So if you’re a parent whose kid has karate belts stuffed at the back of his closet, fins and paddles from that swim team he swam on four years ago, and a collection of DVDs on a proper jump shot, you might want to reconsider your strategy. Maybe it makes your child happy. But it’s costing you a fortune. Maybe they’d be just as happy focusing on only a couple activities. It might just save your wallet.Categories: Ivy League, Talented Students Tags: Admissions Hook for Ivy League, Hooks for Admission to Ivy League, Ivy League Admissions Hook, Ivy League Hooks, Talented Students Admission to Ivy League
We ran a post a little while back that focused on a Princeton University professor who didn’t believe the next great entrepreneurs were going to come out of Ivy League classrooms. We happened to strongly disagree and made a point of bringing some Ivy League entrepreneurs to the forefront. The fact is, many of America’s top entrepreneurs come out of the Ivy League and other top colleges. Let’s bring some more of these top college entrepreneurs that “Forbes” has highlighted to your attention.
There’s Corinne Prevot of Middlebury College whose “hats and neckwear, in neon polka dots, geisha flowers and hipster plaids, are in 47 retail stores across the country. Now 20, the joint major in anthropology and geography says her company, Skida, has been profitable since 2009. Sales for the last 12 months have hit $100,000. Roughly $42,000 of that was profit.” She even learned how to run a startup through an entrepreneurial course at Middlebury.
There’s Northwestern University’s Nikhil Sethi, founder of Adapt.ly, a company that “automates advertising purchases across social media websites. By the time Sethi, now 23, graduated last June, he was servicing big corporate clients including PepsiCo and Zales jewelry stores, and banking revenues in the high six figures. This spring, Sethi scored $2 million in financing from a group of investors that includes Philadelphia venture firm First Round Capital and Palo Alto’s Charles River Ventures. He won’t reveal profits but Sethi projects 2011 revenues of at least $10 million, with explosive quarter-over-quarter growth of 70%.”
And there’s USC’s Jake Medwell and Jonathan Shriftman who took a liking to fixed-gear bicycles. “They’ve built Solé Bicycles, which imports readymade fixed gear bicycles from China according to the pair’s specifications, into a growing boutique operation that’s slated to pull in sales of $1 million this year. That’s up from $300,000 in 2010, according to Medwell, who says the company is already profitable, though he won’t reveal by how much. Solé sells bikes online for one price, $310, and wholesales them to some 30 retailers for $200.”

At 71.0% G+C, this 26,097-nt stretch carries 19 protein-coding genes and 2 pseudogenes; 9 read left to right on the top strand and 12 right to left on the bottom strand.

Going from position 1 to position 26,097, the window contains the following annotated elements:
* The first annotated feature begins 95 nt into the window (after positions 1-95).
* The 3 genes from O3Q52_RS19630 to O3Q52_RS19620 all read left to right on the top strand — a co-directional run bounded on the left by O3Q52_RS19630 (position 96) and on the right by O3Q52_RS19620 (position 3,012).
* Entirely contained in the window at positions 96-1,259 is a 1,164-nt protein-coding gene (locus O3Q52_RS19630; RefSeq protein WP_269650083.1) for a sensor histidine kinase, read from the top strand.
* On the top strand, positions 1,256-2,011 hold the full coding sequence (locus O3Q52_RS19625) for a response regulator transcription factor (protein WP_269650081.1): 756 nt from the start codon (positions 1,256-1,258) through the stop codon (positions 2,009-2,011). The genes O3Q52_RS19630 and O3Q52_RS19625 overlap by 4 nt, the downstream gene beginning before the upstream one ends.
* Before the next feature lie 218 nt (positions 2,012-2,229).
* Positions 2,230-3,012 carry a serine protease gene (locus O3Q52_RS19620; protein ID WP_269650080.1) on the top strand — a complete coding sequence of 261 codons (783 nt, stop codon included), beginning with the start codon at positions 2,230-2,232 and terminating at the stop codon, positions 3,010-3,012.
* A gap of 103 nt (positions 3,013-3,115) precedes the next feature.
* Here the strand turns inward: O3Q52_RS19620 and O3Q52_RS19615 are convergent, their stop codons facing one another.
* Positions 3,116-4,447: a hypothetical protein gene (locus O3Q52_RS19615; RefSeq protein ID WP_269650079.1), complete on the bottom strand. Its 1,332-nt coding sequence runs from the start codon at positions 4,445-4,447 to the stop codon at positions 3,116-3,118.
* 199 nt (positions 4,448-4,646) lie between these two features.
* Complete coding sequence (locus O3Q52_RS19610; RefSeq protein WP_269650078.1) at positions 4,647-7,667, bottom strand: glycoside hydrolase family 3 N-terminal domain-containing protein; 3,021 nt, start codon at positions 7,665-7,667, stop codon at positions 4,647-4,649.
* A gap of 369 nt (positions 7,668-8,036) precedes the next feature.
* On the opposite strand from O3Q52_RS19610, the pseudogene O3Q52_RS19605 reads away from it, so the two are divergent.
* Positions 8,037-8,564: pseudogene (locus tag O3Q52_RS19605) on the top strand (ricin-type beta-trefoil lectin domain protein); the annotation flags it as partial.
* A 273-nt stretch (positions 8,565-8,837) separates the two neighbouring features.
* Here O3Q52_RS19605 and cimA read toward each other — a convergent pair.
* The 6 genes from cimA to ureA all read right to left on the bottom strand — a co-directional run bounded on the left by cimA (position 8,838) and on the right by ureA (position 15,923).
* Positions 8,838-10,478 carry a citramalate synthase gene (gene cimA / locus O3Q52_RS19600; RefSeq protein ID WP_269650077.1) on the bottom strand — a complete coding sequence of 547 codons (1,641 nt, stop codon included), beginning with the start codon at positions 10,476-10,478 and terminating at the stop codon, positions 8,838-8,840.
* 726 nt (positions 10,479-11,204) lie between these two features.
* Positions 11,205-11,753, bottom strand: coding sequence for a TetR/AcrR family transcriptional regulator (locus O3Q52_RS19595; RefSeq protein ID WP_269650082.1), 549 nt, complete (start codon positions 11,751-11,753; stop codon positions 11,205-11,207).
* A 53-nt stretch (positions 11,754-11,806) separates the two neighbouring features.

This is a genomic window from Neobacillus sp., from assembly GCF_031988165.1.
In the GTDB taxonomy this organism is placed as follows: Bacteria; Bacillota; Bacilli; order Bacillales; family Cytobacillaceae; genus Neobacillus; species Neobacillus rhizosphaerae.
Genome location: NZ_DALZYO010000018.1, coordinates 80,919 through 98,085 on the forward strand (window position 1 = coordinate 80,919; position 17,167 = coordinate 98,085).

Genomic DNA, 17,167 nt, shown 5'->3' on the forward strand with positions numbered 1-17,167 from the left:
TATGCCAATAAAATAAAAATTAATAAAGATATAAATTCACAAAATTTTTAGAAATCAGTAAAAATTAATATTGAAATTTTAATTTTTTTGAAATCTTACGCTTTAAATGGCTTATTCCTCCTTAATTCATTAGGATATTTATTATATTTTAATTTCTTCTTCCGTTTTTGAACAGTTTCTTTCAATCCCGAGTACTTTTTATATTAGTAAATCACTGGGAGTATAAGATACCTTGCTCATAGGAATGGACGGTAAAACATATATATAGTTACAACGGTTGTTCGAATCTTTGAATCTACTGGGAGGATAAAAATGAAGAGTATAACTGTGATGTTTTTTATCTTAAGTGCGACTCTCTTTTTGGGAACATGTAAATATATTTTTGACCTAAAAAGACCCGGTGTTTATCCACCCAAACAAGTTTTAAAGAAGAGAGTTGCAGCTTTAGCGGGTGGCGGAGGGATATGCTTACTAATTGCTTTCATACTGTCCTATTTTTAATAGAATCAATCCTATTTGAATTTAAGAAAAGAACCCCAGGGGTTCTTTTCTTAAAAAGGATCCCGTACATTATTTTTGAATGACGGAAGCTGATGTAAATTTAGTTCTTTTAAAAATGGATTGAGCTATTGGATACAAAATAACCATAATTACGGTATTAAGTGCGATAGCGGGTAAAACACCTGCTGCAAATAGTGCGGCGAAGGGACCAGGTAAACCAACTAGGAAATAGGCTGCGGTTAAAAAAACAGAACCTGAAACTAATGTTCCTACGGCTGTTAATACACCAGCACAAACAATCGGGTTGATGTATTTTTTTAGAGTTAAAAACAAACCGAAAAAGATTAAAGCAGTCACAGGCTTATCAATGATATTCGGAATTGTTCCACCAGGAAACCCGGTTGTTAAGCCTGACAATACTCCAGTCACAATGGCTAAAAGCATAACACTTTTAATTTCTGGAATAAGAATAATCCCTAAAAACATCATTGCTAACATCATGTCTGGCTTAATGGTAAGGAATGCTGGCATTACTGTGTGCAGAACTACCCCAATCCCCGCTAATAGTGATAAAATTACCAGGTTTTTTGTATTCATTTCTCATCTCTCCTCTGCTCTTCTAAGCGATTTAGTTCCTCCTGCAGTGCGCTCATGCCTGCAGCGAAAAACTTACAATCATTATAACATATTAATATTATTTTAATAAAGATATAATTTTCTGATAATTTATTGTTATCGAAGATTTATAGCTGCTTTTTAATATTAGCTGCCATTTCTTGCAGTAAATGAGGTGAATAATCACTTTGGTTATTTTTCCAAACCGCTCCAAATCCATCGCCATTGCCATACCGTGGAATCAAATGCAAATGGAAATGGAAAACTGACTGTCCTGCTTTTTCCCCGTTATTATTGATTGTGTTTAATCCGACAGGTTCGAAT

Check out the “Forbes” article on top college entrepreneurs and let us know your thoughts by posting below!Categories: Talented Students Tags: College Startups, Ivy League Entrepreneurs, Ivy League Startups, Top College Entrepreneurs, University Startups
While the NBA is in a labor dispute and fans worry about the possibility that there won’t be an NBA season next year, we’d like to highlight an Ivy League athlete who is currently on the roster of the Golden State Warriors, having just finished his rookie season. This is not only noteworthy because he, a Harvard grad, is the first Ivy League athlete to play in the NBA in ten years (Yale’s Chris Dudley retired in 2001) but also because he is the first Asian-American to play in the NBA since 1947.
Harvard’s Jeremy Lin is indeed a barrier breaker. He wasn’t even a big college recruit. He sent videos and stats to UCLA. They said maybe he could walk on, but they weren’t going to recruit him. Stanford (in his hometown of Palo Alto) overlooked him. The Harvard coach even dismissed Lin to his high school coach only to call back later to say he’d spoken too soon. Brown and Harvard were the only schools to recruit him in the end and Ivy League schools do not offer athletic scholarships.
Since being signed to a two-year contract as an undrafted rookie, Jeremy Lin has shown potential to excel in the NBA game. In limited minutes, the Harvard grad, who is also the first player of Taiwanese descent to play in the NBA, is a crowd favorite. This is partially due to the fact that he’s an Asian-American in the NBA and also due to the fact that he’s a hometown hero, playing in the same area where he once led his high school to much basketball success. If the crowd only knew that Lin plays much better on the road! On the road, the modest Lin can find more anonymity! At least for now…College Athletes, Ivy League, Talented Students Tags: Harvard Athlete, Harvard NBA Player, Ivy League Athlete, Ivy League Pro Athlete, Ivy Leaguer in NBA
Three students from across the United States claimed top prizes at the first annual Google Science Fair, a prestigious, global science research competition co-sponsored by LEGO. And all three students happen to be female. The grand prize of $50,000 was awarded to Shree Bose, a high school junior who sought to improve the treatment for ovarian cancer patients resistant to cancer drugs. Naiomi Shah won the 15-16 age group with research that focused on improving the indoor air quality for asthmatics. And Lauren Hodge won the 13-14 age group by testing various marinades’ impact on a carcinogen found in grilled chicken.